Kathleen Turner has goals. She moved to Indianapolis to start seeing to them, but things aren’t going quite as well as she’d hoped. She’s a runner for a high-powered law firm in town, not the most prestigious of positions, but it and her part-time bartender gig at least pays the bills. And one of the senior partners is a dreamboat in that obscenely rich, disturbingly good looking, slightly snobbish sort of way.
Before she did a mortifying face plant in his lap during a meeting, she was quite happy ogling him from afar. After that…well…she was more about the avoiding. Mature, no. More likely to assure she keeps her job, yes.
She’s made some friends in the few months she’s been in Indy. One of those friends is her neighbor Sheila, though Kathleen can’t say she’s completely comfortable with Sheila’s job choice as a high-dollar escort.
It’s the middle of the night when Kathleen hears fighting coming from Sheila’s apartment. As disturbing as that is, it’s the ominous sound of silence afterwards that keeps Kathleen from falling back to sleep. Slipping from bed with the intention of making sure everything is okay, Kathleen knocks on friend’s door, only to find Sheila murdered, her naked body sprawled on sheets stained crimson with her blood.
Shock and horror are followed by gritty determination when it becomes clear that Sheila’s death isn’t random and it isn’t the result of a jealous boyfriend. It’s the opening gambit in a web of murder, deceit, conspiracy, and fraud that stretches to the law firm for which Kathleen works. Maybe to the very office that Blane Kirk commands.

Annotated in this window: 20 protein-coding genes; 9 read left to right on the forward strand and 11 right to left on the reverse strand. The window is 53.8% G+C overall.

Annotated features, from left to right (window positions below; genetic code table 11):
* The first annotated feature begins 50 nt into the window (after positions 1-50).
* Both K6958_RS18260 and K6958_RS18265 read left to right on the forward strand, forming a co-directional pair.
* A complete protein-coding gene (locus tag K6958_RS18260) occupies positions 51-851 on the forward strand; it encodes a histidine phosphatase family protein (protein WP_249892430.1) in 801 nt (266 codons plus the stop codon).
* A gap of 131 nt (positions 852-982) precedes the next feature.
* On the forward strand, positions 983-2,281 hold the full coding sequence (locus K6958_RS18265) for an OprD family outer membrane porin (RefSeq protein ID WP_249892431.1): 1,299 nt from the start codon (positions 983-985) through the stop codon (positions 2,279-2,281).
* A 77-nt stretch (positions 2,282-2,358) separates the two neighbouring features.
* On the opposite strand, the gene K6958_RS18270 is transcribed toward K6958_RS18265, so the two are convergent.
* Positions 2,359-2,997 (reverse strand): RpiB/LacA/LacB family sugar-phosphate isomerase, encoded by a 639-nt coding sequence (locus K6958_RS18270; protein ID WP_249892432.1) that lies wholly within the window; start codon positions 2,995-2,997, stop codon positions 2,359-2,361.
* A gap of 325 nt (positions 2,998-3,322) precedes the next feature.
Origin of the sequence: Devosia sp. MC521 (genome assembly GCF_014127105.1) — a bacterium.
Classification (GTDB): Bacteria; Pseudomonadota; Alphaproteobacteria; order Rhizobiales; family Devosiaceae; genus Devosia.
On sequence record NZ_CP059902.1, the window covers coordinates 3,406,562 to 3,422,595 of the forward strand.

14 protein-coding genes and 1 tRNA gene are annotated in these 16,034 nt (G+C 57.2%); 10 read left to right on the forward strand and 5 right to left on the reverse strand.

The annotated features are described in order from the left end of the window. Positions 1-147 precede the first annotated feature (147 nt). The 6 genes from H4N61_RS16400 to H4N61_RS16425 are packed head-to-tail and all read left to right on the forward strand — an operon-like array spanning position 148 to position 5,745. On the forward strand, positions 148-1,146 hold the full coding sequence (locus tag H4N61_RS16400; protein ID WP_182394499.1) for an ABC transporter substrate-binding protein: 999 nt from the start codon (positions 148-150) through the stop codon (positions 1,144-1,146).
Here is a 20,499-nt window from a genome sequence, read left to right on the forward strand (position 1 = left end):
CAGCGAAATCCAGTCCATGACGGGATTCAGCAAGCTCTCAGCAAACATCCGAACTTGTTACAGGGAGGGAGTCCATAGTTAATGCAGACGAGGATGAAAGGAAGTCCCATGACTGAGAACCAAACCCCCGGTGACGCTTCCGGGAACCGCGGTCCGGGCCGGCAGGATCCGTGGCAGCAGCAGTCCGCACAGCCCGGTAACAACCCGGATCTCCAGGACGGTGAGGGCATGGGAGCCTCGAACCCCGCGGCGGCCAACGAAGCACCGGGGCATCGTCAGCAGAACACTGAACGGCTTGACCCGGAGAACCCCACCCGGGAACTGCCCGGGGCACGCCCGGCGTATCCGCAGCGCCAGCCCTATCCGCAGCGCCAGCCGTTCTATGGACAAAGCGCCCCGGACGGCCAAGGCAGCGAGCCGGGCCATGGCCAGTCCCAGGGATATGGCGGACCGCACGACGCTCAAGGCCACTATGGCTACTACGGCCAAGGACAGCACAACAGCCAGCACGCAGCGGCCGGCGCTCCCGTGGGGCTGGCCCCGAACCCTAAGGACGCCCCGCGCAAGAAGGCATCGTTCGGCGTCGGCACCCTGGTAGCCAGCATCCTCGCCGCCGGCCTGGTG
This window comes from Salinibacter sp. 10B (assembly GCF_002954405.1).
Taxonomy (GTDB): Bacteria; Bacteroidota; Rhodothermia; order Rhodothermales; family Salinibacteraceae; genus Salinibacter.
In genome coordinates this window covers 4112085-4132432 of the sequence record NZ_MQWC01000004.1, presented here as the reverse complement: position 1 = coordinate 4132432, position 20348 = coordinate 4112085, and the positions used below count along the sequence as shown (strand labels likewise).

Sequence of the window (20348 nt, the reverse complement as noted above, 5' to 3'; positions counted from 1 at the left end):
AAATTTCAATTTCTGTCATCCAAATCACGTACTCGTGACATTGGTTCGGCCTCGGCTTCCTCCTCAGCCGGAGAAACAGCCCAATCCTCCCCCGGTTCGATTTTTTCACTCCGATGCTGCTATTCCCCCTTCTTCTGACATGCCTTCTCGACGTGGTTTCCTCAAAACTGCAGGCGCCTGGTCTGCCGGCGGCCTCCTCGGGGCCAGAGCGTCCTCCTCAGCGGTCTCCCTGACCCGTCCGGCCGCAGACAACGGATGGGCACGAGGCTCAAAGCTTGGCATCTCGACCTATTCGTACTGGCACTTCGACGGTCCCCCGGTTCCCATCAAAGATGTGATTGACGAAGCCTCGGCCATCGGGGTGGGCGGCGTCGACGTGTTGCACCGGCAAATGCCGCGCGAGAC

And Kathleen Turner, law office runner, can trust no one if she wants to survive.
Source: This book was reviewed at Little Read Riding Hood on August 13.
First off, this was a long blurb, and I won’t lie—it made me not want to read the whole thing. That’s not a good sign if you’re trying to encourage people to read your book. Tag onto that an incorrect conjugation in the first sentence (“it and her part-time bartender gig at least pay the bills”), and this isn’t off to a good start for me.
The next couple of paragraphs proceed to tell me what seems like everything I need to know to predict the progression of the book: girl witnesses murder, girl ends up on a hit list, girl ends up somehow in a romantic situation with a hot guy (read: her boss), things get solved in the knick of time. And, by the way, there are yet more typos: “Kathleen knocks on friend’s door” feels an awful lot like jotted down notes rather than a meaningful illustration of events.
I certainly don’t mean to belittle this book at all. I haven’t read it, and I’m sure the pages inside are nice and polished (maybe?)—even if they’re not, I don’t mind reading around a few typos. But if you’re going to present your book to the world with only a few (or more, why not?) paragraphs, they should be representative of your best writing. In business school we were taught (quote, unquote) to “sell” ourselves (you know, it’s been a few years and my mind still goes to the gutter whenever I use that expression) for employment with a 30 second elevator speech. That’s just to one, maybe a few people at a time. The back of your book needs to be suitable for a much broader audience.